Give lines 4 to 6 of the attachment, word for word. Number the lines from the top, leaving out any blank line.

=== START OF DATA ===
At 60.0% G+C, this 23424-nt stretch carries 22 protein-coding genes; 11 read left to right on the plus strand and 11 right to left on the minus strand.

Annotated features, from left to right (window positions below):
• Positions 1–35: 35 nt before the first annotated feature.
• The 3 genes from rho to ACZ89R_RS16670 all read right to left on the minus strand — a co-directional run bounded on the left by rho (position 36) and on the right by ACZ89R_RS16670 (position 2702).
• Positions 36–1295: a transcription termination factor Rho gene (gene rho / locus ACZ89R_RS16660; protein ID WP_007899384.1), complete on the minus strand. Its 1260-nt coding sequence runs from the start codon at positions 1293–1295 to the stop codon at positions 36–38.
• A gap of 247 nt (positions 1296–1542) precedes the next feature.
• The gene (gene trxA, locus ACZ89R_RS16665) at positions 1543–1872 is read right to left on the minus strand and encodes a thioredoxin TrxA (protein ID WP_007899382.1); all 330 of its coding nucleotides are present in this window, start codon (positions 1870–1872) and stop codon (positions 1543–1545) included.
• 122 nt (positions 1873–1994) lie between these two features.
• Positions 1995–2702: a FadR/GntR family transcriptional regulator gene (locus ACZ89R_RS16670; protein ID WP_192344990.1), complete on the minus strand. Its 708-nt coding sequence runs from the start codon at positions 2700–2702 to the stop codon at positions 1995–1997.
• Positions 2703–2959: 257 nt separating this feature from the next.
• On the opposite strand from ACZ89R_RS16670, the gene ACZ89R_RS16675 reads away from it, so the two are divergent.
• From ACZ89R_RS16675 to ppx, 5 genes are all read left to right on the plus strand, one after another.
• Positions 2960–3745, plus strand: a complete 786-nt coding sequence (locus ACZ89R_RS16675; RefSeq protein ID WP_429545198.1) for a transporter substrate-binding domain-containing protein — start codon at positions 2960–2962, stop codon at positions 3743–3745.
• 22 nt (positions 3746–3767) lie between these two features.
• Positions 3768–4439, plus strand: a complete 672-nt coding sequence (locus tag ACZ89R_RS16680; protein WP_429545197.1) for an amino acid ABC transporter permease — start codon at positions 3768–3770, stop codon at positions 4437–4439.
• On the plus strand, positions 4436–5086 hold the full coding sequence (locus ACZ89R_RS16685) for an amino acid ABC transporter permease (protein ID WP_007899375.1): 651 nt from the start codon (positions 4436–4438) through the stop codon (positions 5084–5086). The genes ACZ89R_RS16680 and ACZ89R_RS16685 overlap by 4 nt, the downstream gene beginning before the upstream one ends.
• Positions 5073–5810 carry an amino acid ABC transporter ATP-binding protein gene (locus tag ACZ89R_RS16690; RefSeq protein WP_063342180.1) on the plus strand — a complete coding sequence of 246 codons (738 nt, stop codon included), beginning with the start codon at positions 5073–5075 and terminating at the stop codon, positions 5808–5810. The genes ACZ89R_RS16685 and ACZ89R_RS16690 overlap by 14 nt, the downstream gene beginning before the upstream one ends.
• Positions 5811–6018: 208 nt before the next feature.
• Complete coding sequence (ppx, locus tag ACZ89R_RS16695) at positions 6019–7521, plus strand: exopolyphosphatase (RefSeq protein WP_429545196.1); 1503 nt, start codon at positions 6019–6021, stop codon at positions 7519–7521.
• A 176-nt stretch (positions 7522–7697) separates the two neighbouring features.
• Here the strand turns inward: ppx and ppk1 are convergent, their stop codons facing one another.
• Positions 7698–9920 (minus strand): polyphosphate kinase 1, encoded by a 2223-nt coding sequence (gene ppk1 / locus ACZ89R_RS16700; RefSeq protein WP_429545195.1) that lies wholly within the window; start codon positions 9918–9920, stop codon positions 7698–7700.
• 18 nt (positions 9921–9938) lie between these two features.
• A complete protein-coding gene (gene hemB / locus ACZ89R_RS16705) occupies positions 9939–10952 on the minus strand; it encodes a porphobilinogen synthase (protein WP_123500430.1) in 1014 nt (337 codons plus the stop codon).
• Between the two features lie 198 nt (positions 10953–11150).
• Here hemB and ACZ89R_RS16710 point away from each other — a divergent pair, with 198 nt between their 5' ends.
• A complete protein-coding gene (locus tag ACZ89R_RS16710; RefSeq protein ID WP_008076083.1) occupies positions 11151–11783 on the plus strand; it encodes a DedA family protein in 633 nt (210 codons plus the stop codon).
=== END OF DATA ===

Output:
• The 3 genes from rho to ACZ89R_RS16670 all read right to left on the minus strand — a co-directional run bounded on the left by rho (position 36) and on the right by ACZ89R_RS16670 (position 2702).
• Positions 36–1295: a transcription termination factor Rho gene (gene rho / locus ACZ89R_RS16660; protein ID WP_007899384.1), complete on the minus strand. Its 1260-nt coding sequence runs from the start codon at positions 1293–1295 to the stop codon at positions 36–38.
• A gap of 247 nt (positions 1296–1542) precedes the next feature.